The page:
The legal and funding landscape for universities in Canada

The question then becomes: “How can this much-needed reformation be accomplished?”

There are two starting points. The first is how we can learn from elsewhere. The second is to understand the university governance and funding landscape and what it implies for possible avenues for reform.

Luckily, serious efforts to reform universities are underway in both the U.K. and the U.S. Given the similar legislative and legal environment, the U.K.’s Higher Education (Freedom of Speech) Act 2023 is the most closely applicable to Canada’s universities.

This act was designed to protect and promote academic freedom in universities in the U.K. Importantly, in order to provide teeth to the act, it establishes an academic freedom “tsar” to monitor university policies as they affect academic freedom. The “tsar” will have the power to fine universities found to be in violation of the act.

While the U.K. started early in its moves to reform higher education, the U.S. has been the source of much more activity. Over twenty-five states, most famously Florida, have introduced or passed legislation, very often related to “Diversity, Equity and Inclusion” and thereby the merit principles, to this effect.

In addition to legislation that has been passed or introduced, there has also been a great deal of activity in proposing model legislation. For example, the National Association of Scholars has done a large amount of work on policy recommendations and stand-alone legislation. Similarly, the Manhattan and Goldwater Institutes have introduced model state legislation.

In addition to institutional contributions in this space, many public personalities have provided ideas for the reform of universities. These include Victor David Hanson, Chris Rufo, and Richard Hanania.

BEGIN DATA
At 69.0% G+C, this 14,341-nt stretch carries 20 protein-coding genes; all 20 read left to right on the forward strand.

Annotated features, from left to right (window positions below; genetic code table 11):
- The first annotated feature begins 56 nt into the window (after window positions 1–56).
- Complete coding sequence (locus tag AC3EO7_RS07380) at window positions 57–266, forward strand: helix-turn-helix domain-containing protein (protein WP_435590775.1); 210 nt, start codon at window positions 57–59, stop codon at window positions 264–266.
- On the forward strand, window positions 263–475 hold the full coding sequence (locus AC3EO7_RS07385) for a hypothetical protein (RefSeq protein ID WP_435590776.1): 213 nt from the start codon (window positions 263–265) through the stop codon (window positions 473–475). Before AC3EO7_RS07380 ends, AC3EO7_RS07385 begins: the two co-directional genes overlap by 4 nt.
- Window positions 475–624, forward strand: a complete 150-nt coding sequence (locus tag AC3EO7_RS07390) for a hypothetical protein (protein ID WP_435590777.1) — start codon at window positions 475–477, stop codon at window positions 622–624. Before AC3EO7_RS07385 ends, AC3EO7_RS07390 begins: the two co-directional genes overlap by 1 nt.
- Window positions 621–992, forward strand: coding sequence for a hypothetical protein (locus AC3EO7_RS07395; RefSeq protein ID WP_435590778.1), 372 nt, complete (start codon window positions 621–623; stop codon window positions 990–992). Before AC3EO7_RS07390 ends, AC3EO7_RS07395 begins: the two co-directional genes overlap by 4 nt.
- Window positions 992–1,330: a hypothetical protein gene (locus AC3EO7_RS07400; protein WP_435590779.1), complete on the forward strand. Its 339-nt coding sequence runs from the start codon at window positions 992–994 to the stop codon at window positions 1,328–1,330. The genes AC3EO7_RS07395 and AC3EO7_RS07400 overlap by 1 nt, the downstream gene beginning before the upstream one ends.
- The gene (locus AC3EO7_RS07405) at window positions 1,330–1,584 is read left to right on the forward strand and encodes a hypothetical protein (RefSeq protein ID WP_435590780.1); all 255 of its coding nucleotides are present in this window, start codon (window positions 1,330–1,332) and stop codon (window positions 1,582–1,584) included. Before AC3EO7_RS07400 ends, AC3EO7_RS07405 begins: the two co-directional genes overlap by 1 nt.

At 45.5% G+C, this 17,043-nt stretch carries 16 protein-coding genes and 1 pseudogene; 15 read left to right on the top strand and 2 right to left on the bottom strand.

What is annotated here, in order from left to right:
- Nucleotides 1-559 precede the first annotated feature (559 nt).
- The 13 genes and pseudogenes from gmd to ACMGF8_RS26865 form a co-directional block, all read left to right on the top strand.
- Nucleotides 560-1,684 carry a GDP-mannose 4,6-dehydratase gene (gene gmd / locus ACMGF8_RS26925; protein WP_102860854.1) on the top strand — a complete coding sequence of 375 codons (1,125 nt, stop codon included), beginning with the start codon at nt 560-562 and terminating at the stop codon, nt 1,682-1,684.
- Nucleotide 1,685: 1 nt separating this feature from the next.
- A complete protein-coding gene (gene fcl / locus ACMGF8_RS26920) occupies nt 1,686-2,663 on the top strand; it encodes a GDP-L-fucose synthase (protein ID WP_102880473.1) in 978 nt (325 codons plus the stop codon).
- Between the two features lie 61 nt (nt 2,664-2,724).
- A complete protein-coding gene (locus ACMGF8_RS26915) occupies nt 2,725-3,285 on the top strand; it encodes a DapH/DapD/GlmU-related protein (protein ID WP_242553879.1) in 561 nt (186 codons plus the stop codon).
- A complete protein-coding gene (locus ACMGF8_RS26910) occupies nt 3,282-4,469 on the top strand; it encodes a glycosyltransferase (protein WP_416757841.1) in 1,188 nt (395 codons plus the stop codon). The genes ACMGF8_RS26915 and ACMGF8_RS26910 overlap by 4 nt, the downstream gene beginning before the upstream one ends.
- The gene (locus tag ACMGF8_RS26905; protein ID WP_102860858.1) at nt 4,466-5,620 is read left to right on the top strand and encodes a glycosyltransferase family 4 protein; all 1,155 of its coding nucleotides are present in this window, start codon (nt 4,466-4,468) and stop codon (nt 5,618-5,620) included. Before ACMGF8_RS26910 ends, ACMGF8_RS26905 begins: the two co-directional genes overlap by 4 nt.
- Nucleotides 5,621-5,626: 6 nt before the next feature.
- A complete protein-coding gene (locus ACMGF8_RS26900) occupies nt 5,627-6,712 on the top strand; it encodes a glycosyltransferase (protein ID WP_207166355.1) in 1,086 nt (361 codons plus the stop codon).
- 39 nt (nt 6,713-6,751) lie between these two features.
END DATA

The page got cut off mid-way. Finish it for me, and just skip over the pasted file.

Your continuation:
It’s beyond the scope of this column to provide a thorough description or analysis of all legislation, model legislation, and other avenues for reform. I mention them to highlight that whatever might be done in Canada, it’s not necessary to start from scratch.

Many people have put a lot of thought into these questions. Moreover, increasingly, we will be able to evaluate the degree to which different approaches have been successful and learn from experience elsewhere.

Avenues for reform are primarily a function of how universities are governed and funded. While the devil may be in the details, the broad brushstrokes are relatively straightforward.

Universities (and education more generally) are unambiguously provincial jurisdiction. Since almost all universities in Canada are public, they are ultimately public instances. They are governed through provincial power and legislation.

Universities are established through provincial legislation such as charters or acts. The relevant legislation then either directly or indirectly determines the governance of the universities. For example, they can delegate responsibility to a board of directors who oversee the management of a university, which is then governed according to university by-laws (e.g. University of Calgary).